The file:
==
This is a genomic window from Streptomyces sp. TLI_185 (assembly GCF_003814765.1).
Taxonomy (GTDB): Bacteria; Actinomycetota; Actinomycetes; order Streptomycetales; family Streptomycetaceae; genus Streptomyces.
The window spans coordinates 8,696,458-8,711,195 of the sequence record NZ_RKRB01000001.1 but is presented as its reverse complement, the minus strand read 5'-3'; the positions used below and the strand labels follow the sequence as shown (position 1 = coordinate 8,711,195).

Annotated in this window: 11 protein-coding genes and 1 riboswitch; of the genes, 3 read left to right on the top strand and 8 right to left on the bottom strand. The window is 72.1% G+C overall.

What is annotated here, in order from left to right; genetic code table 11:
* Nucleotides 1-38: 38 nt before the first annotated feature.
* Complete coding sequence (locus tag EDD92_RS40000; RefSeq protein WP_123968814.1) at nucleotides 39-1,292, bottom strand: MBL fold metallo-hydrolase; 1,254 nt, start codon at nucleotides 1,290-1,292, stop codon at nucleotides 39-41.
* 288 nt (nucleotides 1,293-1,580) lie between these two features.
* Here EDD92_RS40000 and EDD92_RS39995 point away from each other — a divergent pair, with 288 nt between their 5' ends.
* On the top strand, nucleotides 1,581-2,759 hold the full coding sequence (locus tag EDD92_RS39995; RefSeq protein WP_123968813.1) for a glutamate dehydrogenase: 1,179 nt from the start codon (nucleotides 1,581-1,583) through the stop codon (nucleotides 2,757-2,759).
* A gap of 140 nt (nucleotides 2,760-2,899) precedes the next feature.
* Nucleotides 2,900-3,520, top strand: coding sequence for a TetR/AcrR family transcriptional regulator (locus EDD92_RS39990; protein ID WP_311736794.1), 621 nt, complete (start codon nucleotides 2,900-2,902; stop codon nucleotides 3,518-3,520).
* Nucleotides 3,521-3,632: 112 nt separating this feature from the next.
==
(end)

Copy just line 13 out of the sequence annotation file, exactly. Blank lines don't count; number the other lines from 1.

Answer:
* Nucleotides 3,521-3,632: 112 nt separating this feature from the next.